Rhubarb Farm

National Lottery Awards for All England

Rhubarb Farm

A quick way to apply for smaller amounts of funding between £300 and £10,000.

With the COVID-19 pandemic still with us, we'll continue to support people and communities most adversely impacted by COVID-19.

We can support you to:

  • continue to deliver activity - whether your community needs crisis response, recovery or business as usual activity
  • change and adapt, becoming more resilient to respond to new and future challenges.

In order to support communities to thrive, we aim to:

  • build strong relationships in and across communities
  • improve the places and spaces that matter to communities
  • help more people to reach their potential, by supporting them at the earliest possible stage.

Given the on-going pandemic, we expect continued high demand for our funding and we will have to make some tough choices. Please bear with us as our funding teams respond to the demand.

Area
England
Suitable for
Voluntary or community organisations
Funding size
£300 to £10,000, for up to one year
Application deadline

Ongoing

Apply

How to apply

We only have a certain amount of funding to award

We get a lot of applications, and many of them are for really worthwhile projects. This means we have to make some tough decisions around which projects we can fund, when reading all the applications we’ve received. So there are often lots of projects we cannot fund, even the good ones.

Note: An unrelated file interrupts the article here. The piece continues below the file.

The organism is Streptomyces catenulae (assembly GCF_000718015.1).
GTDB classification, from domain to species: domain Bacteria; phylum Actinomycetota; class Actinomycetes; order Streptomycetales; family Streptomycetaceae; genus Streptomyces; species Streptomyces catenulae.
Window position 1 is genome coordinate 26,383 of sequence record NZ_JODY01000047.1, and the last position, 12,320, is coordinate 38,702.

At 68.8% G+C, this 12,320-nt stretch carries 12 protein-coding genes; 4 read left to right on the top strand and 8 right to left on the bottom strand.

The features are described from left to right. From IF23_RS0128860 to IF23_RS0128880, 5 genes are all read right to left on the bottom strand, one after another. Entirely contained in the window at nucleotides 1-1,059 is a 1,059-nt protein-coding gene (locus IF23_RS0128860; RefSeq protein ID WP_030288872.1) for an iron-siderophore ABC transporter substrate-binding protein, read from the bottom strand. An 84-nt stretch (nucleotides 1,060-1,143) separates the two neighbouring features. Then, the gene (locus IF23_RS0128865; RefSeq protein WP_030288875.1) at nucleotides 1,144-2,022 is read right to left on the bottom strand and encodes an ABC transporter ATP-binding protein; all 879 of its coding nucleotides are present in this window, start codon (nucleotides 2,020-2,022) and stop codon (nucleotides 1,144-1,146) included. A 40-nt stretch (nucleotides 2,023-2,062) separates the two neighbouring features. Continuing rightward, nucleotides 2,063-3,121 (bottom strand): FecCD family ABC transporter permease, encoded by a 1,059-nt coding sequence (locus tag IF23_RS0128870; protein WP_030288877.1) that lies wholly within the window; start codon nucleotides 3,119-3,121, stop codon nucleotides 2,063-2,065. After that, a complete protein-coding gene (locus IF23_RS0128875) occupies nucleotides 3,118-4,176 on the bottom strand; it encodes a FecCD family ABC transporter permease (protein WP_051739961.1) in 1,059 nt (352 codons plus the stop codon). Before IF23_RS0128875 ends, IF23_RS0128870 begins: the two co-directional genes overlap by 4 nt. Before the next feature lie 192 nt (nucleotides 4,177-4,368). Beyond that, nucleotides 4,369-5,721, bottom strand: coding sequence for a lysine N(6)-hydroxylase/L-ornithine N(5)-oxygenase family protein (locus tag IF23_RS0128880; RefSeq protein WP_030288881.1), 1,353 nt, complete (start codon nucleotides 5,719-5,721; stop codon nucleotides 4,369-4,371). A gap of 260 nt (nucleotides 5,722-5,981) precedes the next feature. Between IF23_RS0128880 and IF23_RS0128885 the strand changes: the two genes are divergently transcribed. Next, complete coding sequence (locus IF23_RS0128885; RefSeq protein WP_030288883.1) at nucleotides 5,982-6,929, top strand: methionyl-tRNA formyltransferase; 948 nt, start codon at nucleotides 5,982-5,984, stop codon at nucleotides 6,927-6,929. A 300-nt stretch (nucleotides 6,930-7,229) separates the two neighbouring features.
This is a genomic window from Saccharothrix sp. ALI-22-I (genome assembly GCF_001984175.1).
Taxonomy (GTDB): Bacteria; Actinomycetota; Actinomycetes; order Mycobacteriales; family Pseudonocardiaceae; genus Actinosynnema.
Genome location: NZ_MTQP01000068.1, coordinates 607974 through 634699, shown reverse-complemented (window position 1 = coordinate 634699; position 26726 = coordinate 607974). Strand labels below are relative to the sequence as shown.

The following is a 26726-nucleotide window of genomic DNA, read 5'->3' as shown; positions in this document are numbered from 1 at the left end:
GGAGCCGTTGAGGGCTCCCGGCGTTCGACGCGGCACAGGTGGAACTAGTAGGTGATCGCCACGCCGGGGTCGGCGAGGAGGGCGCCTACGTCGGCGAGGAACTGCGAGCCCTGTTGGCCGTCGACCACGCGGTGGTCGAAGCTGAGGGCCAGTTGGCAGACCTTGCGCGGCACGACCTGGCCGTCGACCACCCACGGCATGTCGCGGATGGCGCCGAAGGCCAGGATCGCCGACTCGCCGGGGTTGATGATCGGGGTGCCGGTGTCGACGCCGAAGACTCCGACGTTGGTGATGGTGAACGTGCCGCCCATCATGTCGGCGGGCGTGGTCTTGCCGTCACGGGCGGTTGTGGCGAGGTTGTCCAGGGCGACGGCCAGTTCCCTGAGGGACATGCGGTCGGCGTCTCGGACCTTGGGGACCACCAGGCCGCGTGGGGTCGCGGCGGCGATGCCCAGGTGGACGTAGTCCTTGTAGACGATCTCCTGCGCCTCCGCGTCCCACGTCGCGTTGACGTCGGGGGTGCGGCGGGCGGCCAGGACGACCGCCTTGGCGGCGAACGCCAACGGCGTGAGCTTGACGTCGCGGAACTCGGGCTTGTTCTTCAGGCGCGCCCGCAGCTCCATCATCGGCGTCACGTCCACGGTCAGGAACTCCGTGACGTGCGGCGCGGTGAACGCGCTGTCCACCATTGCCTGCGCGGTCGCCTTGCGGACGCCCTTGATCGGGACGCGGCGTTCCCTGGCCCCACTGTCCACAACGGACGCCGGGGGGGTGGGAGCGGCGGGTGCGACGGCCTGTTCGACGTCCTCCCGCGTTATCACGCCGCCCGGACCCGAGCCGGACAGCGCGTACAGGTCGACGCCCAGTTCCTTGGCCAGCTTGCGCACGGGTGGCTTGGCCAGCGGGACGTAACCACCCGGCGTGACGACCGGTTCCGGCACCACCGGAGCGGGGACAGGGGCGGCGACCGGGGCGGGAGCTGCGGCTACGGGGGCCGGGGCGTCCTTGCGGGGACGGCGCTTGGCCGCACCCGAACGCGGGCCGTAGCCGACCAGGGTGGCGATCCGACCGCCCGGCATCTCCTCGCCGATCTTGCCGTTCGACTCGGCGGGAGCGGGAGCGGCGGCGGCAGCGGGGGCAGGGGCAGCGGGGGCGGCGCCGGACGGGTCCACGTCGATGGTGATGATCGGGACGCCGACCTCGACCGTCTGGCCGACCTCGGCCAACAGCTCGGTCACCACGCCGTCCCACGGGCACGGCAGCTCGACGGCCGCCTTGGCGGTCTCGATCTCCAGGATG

Make sure you also check who can and cannot apply before filling out the application form.

Apply online Continue online application

The time it takes to get a decision from us might vary

We’ll try and tell you our decision as soon as possible. This usually takes us around 12 weeks. Please bear with us as our funding teams respond to the huge demand for our funding. We’ll assess applications in the order they’re submitted.

If it's difficult or impossible for you to complete an application form

You can contact us if you have any communication support needs. We’re happy to talk about alternative ways for you to tell us about your idea.

What information you need to apply

We ask for the contact details, home addresses and dates of birth of two different people from your organisation. Both contacts need to have different email addresses